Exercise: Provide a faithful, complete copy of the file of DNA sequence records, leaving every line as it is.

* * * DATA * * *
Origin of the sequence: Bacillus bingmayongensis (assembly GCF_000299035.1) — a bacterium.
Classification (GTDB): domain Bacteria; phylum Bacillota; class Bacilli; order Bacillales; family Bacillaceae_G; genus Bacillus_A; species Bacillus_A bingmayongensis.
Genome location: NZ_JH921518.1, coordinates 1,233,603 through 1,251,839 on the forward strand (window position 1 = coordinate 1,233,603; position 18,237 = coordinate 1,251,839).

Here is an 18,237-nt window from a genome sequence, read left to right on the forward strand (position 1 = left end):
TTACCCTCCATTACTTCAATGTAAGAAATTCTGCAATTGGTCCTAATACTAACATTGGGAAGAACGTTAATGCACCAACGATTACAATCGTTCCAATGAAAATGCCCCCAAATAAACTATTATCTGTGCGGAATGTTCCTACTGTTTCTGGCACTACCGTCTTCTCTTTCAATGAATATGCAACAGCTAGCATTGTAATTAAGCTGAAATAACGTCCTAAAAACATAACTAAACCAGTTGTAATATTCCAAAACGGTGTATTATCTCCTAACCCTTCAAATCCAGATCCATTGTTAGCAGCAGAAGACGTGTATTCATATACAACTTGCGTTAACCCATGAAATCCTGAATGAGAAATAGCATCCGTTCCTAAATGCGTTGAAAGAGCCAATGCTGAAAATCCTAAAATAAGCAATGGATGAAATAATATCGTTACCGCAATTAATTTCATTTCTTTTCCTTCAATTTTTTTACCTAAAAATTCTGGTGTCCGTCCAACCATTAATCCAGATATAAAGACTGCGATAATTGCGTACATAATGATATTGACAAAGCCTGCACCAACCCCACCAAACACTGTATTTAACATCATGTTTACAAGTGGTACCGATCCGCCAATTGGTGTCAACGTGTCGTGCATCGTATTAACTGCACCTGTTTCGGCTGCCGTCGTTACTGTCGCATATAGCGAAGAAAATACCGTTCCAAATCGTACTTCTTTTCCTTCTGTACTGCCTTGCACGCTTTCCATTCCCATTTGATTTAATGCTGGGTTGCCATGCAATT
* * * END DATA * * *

Origin of the sequence: Bacillus bingmayongensis (assembly GCF_000299035.1) — a bacterium.
Classification (GTDB): domain Bacteria; phylum Bacillota; class Bacilli; order Bacillales; family Bacillaceae_G; genus Bacillus_A; species Bacillus_A bingmayongensis.
Genome location: NZ_JH921518.1, coordinates 1,233,603 through 1,251,839 on the forward strand (window position 1 = coordinate 1,233,603; position 18,237 = coordinate 1,251,839).

Here is an 18,237-nt window from a genome sequence, read left to right on the forward strand (position 1 = left end):
TTACCCTCCATTACTTCAATGTAAGAAATTCTGCAATTGGTCCTAATACTAACATTGGGAAGAACGTTAATGCACCAACGATTACAATCGTTCCAATGAAAATGCCCCCAAATAAACTATTATCTGTGCGGAATGTTCCTACTGTTTCTGGCACTACCGTCTTCTCTTTCAATGAATATGCAACAGCTAGCATTGTAATTAAGCTGAAATAACGTCCTAAAAACATAACTAAACCAGTTGTAATATTCCAAAACGGTGTATTATCTCCTAACCCTTCAAATCCAGATCCATTGTTAGCAGCAGAAGACGTGTATTCATATACAACTTGCGTTAACCCATGAAATCCTGAATGAGAAATAGCATCCGTTCCTAAATGCGTTGAAAGAGCCAATGCTGAAAATCCTAAAATAAGCAATGGATGAAATAATATCGTTACCGCAATTAATTTCATTTCTTTTCCTTCAATTTTTTTACCTAAAAATTCTGGTGTCCGTCCAACCATTAATCCAGATATAAAGACTGCGATAATTGCGTACATAATGATATTGACAAAGCCTGCACCAACCCCACCAAACACTGTATTTAACATCATGTTTACAAGTGGTACCGATCCGCCAATTGGTGTCAACGTGTCGTGCATCGTATTAACTGCACCTGTTTCGGCTGCCGTCGTTACTGTCGCATATAGCGAAGAAAATACCGTTCCAAATCGTACTTCTTTTCCTTCTGTACTGCCTTGCACGCTTTCCATTCCCATTTGATTTAATGCTGGGTTGCCATGCAATT